10. knitcrazybooknut*

      Quit on the second day. The job was way different than I thought, the predecessor had left a huge mess, and I had one hour of training on the first day. Felt bad. But couldn’t, and wasn’t going to try and fail or dig in and bang my head against the wall.

      1. Pollygrammer*

        I’m actually ABOUT to quit with no notice! It’s only been two weeks, the job isn’t at all what they said it was, the boss is the type who doesn’t seem to think underlings are actual people, and I got another offer. I’m staying until Friday and then sending a “whoops that was my last day, sorry” email on Saturday.

        1. irene adler*

          I like your style.
          My take: send your notice Sunday evening. That way there’s less time for them to figure out what to do Monday morning.

          1. Turquoisecow*

            I quit a job after four days. I started on Tuesday, had red flags thrown in my face all week and by Friday evening I’d realized I wasn’t happy there and never would be. Since I’d barely received any training, it wasn’t like I had any real duties at that point and I didn’t see the point of giving a long notice period. So I emailed over the weekend politely telling the owner (it was a small company) that I’d reconsidered and the job wasn’t for me.

            I half expected to get a call or email in response admonishing me for my unprofessional behavior (she emailed me a few hours after my interview to passive-aggressively comment that I hadn’t sent a thank-you note, which I was planning on doing the following morning, and asked if I was still interested), but there was nothing after that.

            1. Seeking Second Childhood*

              Okay that’s a red flag for the file! If interviewer gets antsy for a thank you note after 3 or 4 hours… Turn the job down. Thank you turquoise cow!

        2. Marthooh*

          Whatever you do, don’t send in your notice just early enough on Friday evening to make sure they see it. That might ruin their weekend.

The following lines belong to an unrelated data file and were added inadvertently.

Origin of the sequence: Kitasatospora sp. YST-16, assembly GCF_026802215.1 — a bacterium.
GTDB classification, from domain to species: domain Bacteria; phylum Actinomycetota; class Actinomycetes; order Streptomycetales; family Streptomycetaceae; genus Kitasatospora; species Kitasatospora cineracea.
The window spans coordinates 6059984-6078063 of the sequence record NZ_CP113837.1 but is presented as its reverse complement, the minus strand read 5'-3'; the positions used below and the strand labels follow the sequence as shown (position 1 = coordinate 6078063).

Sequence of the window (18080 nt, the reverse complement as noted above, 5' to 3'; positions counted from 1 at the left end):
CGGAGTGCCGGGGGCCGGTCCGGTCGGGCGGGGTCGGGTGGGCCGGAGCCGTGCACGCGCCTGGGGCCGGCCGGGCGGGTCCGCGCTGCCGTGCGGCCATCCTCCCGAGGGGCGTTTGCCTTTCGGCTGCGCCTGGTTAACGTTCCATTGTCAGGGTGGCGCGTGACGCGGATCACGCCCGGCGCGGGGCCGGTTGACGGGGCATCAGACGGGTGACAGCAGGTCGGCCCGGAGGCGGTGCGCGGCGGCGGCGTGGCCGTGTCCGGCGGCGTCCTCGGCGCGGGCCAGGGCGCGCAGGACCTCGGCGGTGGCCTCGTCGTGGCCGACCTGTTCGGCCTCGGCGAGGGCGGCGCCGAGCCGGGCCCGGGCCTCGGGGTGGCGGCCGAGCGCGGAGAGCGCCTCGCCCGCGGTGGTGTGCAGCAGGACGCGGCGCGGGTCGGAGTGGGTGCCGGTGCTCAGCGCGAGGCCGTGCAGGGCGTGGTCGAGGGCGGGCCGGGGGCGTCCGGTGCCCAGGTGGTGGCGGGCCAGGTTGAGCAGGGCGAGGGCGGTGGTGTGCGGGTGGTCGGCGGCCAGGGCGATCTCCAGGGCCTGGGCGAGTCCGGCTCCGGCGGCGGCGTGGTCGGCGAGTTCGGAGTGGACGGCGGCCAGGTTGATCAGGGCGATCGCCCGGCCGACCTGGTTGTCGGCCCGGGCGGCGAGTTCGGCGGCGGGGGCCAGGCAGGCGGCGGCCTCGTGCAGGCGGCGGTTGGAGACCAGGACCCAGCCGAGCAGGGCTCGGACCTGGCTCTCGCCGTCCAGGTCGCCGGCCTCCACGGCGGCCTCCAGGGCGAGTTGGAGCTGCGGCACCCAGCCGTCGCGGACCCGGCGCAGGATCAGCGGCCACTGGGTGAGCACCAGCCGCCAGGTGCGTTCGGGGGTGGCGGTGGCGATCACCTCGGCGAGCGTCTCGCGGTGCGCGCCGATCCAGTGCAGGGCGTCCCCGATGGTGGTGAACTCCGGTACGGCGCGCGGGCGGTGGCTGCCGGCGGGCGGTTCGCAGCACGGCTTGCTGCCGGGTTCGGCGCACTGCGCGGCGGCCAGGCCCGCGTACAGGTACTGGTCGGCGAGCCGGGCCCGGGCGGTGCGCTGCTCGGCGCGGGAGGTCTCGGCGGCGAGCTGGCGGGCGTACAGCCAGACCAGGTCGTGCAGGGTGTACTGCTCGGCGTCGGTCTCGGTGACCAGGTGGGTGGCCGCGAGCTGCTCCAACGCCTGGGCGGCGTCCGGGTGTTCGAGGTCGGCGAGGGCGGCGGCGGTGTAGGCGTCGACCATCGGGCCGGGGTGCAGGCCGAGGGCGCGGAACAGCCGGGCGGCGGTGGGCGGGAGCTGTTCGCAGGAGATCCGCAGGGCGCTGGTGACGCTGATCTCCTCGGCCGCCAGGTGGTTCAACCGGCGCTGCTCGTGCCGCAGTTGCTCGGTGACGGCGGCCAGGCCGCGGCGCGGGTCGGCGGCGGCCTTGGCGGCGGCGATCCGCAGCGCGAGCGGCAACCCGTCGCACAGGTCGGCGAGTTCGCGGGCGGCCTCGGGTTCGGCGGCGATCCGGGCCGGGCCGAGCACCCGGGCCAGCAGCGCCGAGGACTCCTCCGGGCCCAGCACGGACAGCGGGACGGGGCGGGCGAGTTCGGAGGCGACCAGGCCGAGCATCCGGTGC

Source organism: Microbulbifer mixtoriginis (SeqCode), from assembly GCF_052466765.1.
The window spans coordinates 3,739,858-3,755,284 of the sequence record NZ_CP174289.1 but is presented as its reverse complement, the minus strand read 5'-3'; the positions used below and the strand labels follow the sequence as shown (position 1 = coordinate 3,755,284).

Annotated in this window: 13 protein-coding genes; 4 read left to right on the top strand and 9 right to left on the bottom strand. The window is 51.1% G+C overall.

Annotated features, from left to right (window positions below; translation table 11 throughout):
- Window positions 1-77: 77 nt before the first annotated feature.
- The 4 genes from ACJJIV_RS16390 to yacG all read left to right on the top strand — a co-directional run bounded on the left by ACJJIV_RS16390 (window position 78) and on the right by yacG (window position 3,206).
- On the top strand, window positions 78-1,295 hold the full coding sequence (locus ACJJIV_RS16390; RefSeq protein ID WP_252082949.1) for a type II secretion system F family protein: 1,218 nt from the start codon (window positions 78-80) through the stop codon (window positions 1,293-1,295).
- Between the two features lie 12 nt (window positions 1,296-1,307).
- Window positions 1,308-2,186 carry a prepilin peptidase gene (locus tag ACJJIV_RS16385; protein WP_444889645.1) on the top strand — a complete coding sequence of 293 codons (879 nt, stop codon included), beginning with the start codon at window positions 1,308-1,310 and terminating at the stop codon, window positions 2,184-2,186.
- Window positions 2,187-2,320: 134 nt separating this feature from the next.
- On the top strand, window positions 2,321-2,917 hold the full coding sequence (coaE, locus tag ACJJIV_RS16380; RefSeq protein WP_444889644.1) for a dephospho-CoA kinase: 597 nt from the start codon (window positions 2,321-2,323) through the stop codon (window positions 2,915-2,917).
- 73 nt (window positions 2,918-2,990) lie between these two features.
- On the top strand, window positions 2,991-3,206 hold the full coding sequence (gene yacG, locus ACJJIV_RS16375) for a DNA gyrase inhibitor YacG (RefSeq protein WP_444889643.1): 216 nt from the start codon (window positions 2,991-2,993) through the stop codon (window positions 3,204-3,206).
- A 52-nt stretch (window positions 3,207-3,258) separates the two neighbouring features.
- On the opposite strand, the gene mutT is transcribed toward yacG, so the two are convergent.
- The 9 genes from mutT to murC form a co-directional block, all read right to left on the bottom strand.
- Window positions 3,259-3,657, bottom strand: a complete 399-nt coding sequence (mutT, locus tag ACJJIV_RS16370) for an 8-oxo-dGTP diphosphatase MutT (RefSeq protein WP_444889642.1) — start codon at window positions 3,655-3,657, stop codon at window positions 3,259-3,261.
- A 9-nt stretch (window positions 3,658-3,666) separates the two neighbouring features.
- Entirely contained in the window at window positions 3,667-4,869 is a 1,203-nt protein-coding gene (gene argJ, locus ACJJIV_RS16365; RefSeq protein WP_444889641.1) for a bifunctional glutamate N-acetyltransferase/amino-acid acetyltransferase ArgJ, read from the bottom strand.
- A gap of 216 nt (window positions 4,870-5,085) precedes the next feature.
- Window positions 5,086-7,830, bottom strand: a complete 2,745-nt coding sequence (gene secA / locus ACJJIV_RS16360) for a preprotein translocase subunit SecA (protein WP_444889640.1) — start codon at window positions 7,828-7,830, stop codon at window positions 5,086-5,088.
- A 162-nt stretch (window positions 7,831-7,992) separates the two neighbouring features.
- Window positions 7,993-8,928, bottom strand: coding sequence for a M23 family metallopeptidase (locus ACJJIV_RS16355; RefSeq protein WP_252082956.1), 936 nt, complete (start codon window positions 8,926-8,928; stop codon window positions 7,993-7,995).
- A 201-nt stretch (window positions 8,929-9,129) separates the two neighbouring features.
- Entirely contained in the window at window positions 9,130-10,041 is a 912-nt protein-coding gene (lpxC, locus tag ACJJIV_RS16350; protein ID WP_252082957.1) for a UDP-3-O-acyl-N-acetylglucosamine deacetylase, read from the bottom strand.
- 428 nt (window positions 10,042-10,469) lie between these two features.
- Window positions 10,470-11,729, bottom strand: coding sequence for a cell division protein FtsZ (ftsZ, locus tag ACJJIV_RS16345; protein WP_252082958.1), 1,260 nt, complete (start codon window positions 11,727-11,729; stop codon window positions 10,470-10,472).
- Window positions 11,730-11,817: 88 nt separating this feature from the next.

11. Lumen*

      I did that for a retail job that had me doing (unpaid) ‘on call’ shifts constantly. Get up at 6 am, be ready to work, call at 6:30 to find out if you’re working at all that day, be told no, but call back every 2 hours…

      I think I worked 2-3 shifts there in the span of several weeks. When I quit, it was without notice and they “warned” me that their policy would be that I could never work for them or their affiliated companies again!!!!11111onoz

      I straight up laughed into the phone before I composed myself and said “I think I’m okay with that.”

      1. Rainy*

        I was briefly a team lead at a company that did that.

        Unpaid on-call is bullshit and I told my store manager repeatedly that if the company was relying on this for coverage instead of just letting us schedule enough people to do the job, the company was going to get sued sooner or later.

        The management policy was also to schedule people who’d given notice an extra shift after their notice period was over, and if they didn’t show up, call in, or get coverage, they’d be blacklisted from the company and their reference would be “ineligible for future employment”. There was no point, it was just a tiny fuck you to the people they were already screwing. I managed to stop it happening while I was there, and before I left I warned all my associates about it in case they started doing it again after I left.